Although large employers have been expanding wellness programs in recent years, small businesses have lagged in this endeavor. Since small businesses employ nearly 50% of all private-sector workers, any comprehensive expansion of wellness and prevention efforts must include a role for this large swath of private sector employers.
Small Business Majority and Main Street Alliance commissioned opinion surveys of small business owners in 7 states across the country to learn their attitudes toward the clean energy bill being debated in Washington.
The poll showed that among small businesses, there is strong support for the clean energy and climate legislation currently being debated; small businesses believe that moving the country to clean energy is a smart way to restart the economy and help small businesses create jobs. A majority of those polled want their business to be part of a new clean energy economy.
Small businesses make up 99 percent of businesses in the United States and employ about 56 million of the nation’s private sector workers. New scientific polling shows small business hiring of lower-level employees is diverse and varies geographically, but more can be done to increase diversity in the hiring of upper-management employees.
Scientific opinion polling shows small business owners support implementing laws that would allow employees to earn paid sick days to use when they or an immediate family member is sick, and the majority also offer a variety of benefits to their employees.
The Supreme Court is expected to hand down its decision any day in the case against the Affordable Care Act, filed by the National Federation of Independent Business (NFIB) and state attorneys general. The polling of 800 small business owners in eight states (Florida, Illinois, Louisiana, Michigan, Missouri, New York, Texas and Virginia) found 50% of small business owners want the healthcare reform law upheld—either as is or with minor changes—while only one-third want the Supreme Court to overturn it.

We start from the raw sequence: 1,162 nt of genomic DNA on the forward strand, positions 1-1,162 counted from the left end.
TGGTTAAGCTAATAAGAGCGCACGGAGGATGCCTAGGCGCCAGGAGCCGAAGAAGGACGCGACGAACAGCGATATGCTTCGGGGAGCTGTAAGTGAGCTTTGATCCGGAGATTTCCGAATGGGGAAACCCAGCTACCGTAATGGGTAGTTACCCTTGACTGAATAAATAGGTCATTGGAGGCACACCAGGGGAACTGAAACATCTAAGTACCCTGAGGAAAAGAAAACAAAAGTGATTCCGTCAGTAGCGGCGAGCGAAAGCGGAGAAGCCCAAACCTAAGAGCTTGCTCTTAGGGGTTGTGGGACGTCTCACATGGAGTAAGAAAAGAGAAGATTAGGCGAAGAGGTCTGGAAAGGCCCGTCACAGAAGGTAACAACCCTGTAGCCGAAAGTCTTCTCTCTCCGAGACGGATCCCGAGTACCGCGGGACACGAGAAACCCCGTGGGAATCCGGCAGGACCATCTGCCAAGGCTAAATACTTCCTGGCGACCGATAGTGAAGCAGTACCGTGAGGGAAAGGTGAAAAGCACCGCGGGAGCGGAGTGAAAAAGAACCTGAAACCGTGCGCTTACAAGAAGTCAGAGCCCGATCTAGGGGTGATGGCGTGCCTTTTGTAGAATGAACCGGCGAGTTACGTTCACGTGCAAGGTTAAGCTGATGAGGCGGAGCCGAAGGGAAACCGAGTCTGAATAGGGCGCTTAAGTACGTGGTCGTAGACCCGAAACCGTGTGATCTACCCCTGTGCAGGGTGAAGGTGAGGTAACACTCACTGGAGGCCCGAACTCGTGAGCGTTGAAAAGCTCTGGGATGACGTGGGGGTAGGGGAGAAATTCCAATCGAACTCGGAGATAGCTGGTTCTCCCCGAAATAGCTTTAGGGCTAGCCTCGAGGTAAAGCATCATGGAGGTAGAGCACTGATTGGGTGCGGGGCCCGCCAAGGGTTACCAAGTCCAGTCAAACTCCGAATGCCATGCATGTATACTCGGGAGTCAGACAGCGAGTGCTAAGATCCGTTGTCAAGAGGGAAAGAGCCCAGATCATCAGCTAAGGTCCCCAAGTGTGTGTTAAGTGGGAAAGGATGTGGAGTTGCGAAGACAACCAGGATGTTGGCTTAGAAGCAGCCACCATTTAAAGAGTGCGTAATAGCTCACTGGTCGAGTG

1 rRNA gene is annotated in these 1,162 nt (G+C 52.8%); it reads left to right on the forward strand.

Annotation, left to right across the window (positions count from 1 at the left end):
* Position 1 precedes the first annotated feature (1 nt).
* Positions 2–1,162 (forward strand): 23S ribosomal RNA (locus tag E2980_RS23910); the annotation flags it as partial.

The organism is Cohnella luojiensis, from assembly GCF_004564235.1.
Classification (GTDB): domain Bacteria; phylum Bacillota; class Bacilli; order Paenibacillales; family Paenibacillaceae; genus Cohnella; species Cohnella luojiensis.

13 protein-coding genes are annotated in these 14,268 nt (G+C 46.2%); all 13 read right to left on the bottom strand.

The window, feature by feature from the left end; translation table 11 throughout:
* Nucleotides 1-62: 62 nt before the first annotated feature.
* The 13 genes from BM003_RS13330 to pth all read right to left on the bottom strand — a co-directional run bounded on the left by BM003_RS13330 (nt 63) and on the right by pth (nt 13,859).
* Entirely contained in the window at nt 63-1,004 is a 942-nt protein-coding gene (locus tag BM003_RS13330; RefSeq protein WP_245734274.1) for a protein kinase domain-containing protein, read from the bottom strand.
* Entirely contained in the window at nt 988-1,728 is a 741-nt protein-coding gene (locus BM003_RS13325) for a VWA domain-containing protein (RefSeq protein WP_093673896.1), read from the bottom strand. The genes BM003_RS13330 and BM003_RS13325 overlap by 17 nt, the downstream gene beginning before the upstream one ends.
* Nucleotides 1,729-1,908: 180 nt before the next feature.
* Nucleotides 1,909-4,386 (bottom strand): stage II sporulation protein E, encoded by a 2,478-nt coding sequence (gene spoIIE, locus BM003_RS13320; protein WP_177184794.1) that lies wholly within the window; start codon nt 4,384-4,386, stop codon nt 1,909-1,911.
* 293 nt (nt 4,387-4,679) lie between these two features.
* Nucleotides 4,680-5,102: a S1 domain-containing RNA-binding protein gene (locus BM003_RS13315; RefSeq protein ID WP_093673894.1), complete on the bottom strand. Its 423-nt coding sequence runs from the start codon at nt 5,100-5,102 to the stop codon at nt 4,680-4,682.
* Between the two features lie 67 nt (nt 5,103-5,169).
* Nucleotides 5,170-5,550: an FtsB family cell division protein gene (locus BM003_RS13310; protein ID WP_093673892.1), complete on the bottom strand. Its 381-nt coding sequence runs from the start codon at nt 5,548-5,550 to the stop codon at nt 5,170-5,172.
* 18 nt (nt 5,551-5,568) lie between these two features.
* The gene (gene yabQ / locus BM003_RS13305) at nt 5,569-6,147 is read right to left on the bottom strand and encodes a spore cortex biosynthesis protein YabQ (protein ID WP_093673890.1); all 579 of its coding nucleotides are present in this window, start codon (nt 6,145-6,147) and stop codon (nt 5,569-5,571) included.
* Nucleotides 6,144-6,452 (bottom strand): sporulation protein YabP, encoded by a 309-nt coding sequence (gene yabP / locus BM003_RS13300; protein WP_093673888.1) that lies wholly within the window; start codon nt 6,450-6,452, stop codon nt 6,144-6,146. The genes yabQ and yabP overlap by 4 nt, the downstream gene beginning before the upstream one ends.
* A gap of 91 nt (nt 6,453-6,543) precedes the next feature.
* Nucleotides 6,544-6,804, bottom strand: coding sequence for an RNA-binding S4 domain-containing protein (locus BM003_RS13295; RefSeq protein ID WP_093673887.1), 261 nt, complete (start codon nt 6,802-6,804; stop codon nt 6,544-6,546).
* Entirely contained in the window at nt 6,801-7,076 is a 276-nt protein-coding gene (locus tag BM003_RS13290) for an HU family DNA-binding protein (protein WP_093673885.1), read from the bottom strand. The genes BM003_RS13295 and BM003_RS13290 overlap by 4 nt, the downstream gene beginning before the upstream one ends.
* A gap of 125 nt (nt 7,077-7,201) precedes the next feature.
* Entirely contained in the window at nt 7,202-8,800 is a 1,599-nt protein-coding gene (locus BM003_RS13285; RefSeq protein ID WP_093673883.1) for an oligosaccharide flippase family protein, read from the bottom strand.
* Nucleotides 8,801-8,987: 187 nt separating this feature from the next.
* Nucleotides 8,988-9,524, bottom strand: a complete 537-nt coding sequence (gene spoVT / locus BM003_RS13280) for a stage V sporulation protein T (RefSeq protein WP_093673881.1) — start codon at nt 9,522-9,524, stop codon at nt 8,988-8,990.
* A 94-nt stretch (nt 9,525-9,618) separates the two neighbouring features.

It’s no secret that big businesses struggle to find skilled and credentialed employees. But this issue also impacts our nation’s job creators: small businesses. New scientific polling shows small businesses around the country believe lack of education, experience and training is one of biggest challenges they face when it comes to hiring and employment, and they’re willing to act to ensure they have the skilled workers they need to run their businesses.
The topic of religious liberty and how it relates to business practices has been front and center in the media. And once again, small businesses are in the middle of the debate. A national scientific opinion poll conducted for Small Business Majority by Greenberg Quinlan Rosner Research found entrepreneurs strongly believe small business owners should not be able to refuse goods or services to lesbian, gay, bisexual or transgender (LGBT) individuals, or to deny services related to the wedding of a same-sex couple, based on an owner’s religious beliefs.
Historically, small businesses have faced punitive healthcare costs, paying on average 18% more than their large business counterparts. This places an economic burden on small business owners and their employees that has led to distressingly high numbers of uninsured or underinsured workers. New scientific polling shows the rising cost of prescription drugs also are becoming a major concern for our nation’s small business owners.
Lawmakers dodged an economic bullet at the end of 2012 when they came to an 11th hour agreement on the highly publicized “fiscal cliff” issue. Not two months later, policymakers have yet another obstacle in their path that could have dire consequences for small business and the economy: what’s known in D.C. parlance as “sequestration.” The sequester is a host of automatic spending cuts set to begin March 1 because lawmakers haven’t agreed on a deal to reduce the deficit by their self-imposed deadline.
Small businesses are the backbone of our economy and create the vast majority of new jobs, yet as these poll findings make clear, small business owners believe large corporations and wealthy Americans pay less than their fair share of taxes. Poll respondents support specific reforms to address the problem.